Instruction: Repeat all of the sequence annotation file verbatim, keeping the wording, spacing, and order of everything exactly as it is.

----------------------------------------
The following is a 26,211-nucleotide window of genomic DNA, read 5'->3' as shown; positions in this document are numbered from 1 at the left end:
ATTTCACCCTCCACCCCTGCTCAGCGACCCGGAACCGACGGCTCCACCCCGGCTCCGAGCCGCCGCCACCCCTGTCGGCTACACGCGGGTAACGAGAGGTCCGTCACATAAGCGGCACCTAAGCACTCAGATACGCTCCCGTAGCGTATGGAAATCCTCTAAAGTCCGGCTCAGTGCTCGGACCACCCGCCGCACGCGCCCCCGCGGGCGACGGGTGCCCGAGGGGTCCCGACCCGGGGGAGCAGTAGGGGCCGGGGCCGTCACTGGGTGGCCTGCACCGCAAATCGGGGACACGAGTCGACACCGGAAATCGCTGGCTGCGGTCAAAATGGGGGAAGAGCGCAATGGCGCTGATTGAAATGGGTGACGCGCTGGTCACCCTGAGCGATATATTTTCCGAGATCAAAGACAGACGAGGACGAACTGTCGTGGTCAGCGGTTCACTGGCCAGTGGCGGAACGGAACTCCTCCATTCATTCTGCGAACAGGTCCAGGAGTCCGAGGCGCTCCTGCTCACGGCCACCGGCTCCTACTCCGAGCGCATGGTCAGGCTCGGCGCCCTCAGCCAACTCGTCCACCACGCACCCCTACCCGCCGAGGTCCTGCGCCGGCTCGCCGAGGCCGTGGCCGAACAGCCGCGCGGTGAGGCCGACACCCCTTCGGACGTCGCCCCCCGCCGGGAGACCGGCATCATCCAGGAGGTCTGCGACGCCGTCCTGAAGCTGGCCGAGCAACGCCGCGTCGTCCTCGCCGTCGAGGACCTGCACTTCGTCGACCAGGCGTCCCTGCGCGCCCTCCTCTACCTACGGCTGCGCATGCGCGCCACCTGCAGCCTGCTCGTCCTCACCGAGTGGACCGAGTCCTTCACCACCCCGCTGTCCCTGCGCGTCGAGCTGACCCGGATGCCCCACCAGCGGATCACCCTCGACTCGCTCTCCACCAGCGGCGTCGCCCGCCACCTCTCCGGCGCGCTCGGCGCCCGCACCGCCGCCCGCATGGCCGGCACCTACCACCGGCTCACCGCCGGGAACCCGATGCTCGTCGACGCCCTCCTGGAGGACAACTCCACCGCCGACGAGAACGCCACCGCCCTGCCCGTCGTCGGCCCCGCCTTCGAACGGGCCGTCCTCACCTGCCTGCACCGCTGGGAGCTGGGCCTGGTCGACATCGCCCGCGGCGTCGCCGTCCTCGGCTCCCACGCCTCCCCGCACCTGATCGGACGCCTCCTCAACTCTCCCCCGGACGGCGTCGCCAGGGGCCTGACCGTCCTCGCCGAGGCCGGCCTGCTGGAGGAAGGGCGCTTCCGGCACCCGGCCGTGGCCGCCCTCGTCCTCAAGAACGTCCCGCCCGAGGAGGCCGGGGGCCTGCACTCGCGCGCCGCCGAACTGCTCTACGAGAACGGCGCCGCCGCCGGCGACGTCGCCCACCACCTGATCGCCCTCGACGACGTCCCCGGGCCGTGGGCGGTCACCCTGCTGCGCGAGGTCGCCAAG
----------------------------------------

The following is a 26,211-nucleotide window of genomic DNA, read 5'->3' as shown; positions in this document are numbered from 1 at the left end:
ATTTCACCCTCCACCCCTGCTCAGCGACCCGGAACCGACGGCTCCACCCCGGCTCCGAGCCGCCGCCACCCCTGTCGGCTACACGCGGGTAACGAGAGGTCCGTCACATAAGCGGCACCTAAGCACTCAGATACGCTCCCGTAGCGTATGGAAATCCTCTAAAGTCCGGCTCAGTGCTCGGACCACCCGCCGCACGCGCCCCCGCGGGCGACGGGTGCCCGAGGGGTCCCGACCCGGGGGAGCAGTAGGGGCCGGGGCCGTCACTGGGTGGCCTGCACCGCAAATCGGGGACACGAGTCGACACCGGAAATCGCTGGCTGCGGTCAAAATGGGGGAAGAGCGCAATGGCGCTGATTGAAATGGGTGACGCGCTGGTCACCCTGAGCGATATATTTTCCGAGATCAAAGACAGACGAGGACGAACTGTCGTGGTCAGCGGTTCACTGGCCAGTGGCGGAACGGAACTCCTCCATTCATTCTGCGAACAGGTCCAGGAGTCCGAGGCGCTCCTGCTCACGGCCACCGGCTCCTACTCCGAGCGCATGGTCAGGCTCGGCGCCCTCAGCCAACTCGTCCACCACGCACCCCTACCCGCCGAGGTCCTGCGCCGGCTCGCCGAGGCCGTGGCCGAACAGCCGCGCGGTGAGGCCGACACCCCTTCGGACGTCGCCCCCCGCCGGGAGACCGGCATCATCCAGGAGGTCTGCGACGCCGTCCTGAAGCTGGCCGAGCAACGCCGCGTCGTCCTCGCCGTCGAGGACCTGCACTTCGTCGACCAGGCGTCCCTGCGCGCCCTCCTCTACCTACGGCTGCGCATGCGCGCCACCTGCAGCCTGCTCGTCCTCACCGAGTGGACCGAGTCCTTCACCACCCCGCTGTCCCTGCGCGTCGAGCTGACCCGGATGCCCCACCAGCGGATCACCCTCGACTCGCTCTCCACCAGCGGCGTCGCCCGCCACCTCTCCGGCGCGCTCGGCGCCCGCACCGCCGCCCGCATGGCCGGCACCTACCACCGGCTCACCGCCGGGAACCCGATGCTCGTCGACGCCCTCCTGGAGGACAACTCCACCGCCGACGAGAACGCCACCGCCCTGCCCGTCGTCGGCCCCGCCTTCGAACGGGCCGTCCTCACCTGCCTGCACCGCTGGGAGCTGGGCCTGGTCGACATCGCCCGCGGCGTCGCCGTCCTCGGCTCCCACGCCTCCCCGCACCTGATCGGACGCCTCCTCAACTCTCCCCCGGACGGCGTCGCCAGGGGCCTGACCGTCCTCGCCGAGGCCGGCCTGCTGGAGGAAGGGCGCTTCCGGCACCCGGCCGTGGCCGCCCTCGTCCTCAAGAACGTCCCGCCCGAGGAGGCCGGGGGCCTGCACTCGCGCGCCGCCGAACTGCTCTACGAGAACGGCGCCGCCGCCGGCGACGTCGCCCACCACCTGATCGCCCTCGACGACGTCCCCGGGCCGTGGGCGGTCACCCTGCTGCGCGAGGTCGCCAAG